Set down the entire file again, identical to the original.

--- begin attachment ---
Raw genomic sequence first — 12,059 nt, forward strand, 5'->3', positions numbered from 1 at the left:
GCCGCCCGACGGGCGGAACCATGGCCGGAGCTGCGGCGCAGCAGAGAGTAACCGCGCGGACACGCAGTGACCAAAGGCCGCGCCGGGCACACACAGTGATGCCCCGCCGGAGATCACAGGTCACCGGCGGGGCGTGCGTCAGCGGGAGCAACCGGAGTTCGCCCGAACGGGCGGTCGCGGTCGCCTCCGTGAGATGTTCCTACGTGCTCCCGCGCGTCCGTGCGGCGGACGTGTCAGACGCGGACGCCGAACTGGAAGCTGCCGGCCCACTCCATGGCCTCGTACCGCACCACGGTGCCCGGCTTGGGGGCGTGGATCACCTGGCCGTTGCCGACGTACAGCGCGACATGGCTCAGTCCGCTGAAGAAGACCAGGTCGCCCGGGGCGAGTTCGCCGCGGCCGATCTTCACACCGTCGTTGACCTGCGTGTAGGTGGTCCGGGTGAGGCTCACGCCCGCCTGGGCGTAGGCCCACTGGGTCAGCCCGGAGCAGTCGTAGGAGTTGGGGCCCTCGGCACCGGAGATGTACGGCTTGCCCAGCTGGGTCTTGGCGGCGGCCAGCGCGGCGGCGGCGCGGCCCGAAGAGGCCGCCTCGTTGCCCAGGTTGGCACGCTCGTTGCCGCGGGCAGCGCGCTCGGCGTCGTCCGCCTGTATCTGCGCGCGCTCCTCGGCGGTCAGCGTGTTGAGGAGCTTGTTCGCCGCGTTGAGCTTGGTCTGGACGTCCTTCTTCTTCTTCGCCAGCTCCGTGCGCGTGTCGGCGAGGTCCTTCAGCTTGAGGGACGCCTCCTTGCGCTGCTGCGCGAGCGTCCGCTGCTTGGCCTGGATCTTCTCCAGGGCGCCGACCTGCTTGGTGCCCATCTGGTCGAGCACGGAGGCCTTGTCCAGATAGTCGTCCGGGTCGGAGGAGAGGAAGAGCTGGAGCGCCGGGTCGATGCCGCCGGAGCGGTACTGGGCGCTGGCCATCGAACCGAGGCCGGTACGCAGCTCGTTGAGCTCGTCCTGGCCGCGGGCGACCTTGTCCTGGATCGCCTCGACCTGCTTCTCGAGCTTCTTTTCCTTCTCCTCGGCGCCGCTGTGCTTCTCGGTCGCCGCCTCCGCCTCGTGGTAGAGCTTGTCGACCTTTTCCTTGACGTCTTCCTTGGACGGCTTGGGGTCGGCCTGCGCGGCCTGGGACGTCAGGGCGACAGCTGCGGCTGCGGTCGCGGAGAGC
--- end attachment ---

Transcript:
Raw genomic sequence first — 12,059 nt, forward strand, 5'->3', positions numbered from 1 at the left:
GCCGCCCGACGGGCGGAACCATGGCCGGAGCTGCGGCGCAGCAGAGAGTAACCGCGCGGACACGCAGTGACCAAAGGCCGCGCCGGGCACACACAGTGATGCCCCGCCGGAGATCACAGGTCACCGGCGGGGCGTGCGTCAGCGGGAGCAACCGGAGTTCGCCCGAACGGGCGGTCGCGGTCGCCTCCGTGAGATGTTCCTACGTGCTCCCGCGCGTCCGTGCGGCGGACGTGTCAGACGCGGACGCCGAACTGGAAGCTGCCGGCCCACTCCATGGCCTCGTACCGCACCACGGTGCCCGGCTTGGGGGCGTGGATCACCTGGCCGTTGCCGACGTACAGCGCGACATGGCTCAGTCCGCTGAAGAAGACCAGGTCGCCCGGGGCGAGTTCGCCGCGGCCGATCTTCACACCGTCGTTGACCTGCGTGTAGGTGGTCCGGGTGAGGCTCACGCCCGCCTGGGCGTAGGCCCACTGGGTCAGCCCGGAGCAGTCGTAGGAGTTGGGGCCCTCGGCACCGGAGATGTACGGCTTGCCCAGCTGGGTCTTGGCGGCGGCCAGCGCGGCGGCGGCGCGGCCCGAAGAGGCCGCCTCGTTGCCCAGGTTGGCACGCTCGTTGCCGCGGGCAGCGCGCTCGGCGTCGTCCGCCTGTATCTGCGCGCGCTCCTCGGCGGTCAGCGTGTTGAGGAGCTTGTTCGCCGCGTTGAGCTTGGTCTGGACGTCCTTCTTCTTCTTCGCCAGCTCCGTGCGCGTGTCGGCGAGGTCCTTCAGCTTGAGGGACGCCTCCTTGCGCTGCTGCGCGAGCGTCCGCTGCTTGGCCTGGATCTTCTCCAGGGCGCCGACCTGCTTGGTGCCCATCTGGTCGAGCACGGAGGCCTTGTCCAGATAGTCGTCCGGGTCGGAGGAGAGGAAGAGCTGGAGCGCCGGGTCGATGCCGCCGGAGCGGTACTGGGCGCTGGCCATCGAACCGAGGCCGGTACGCAGCTCGTTGAGCTCGTCCTGGCCGCGGGCGACCTTGTCCTGGATCGCCTCGACCTGCTTCTCGAGCTTCTTTTCCTTCTCCTCGGCGCCGCTGTGCTTCTCGGTCGCCGCCTCCGCCTCGTGGTAGAGCTTGTCGACCTTTTCCTTGACGTCTTCCTTGGACGGCTTGGGGTCGGCCTGCGCGGCCTGGGACGTCAGGGCGACAGCTGCGGCTGCGGTCGCGGAGAGC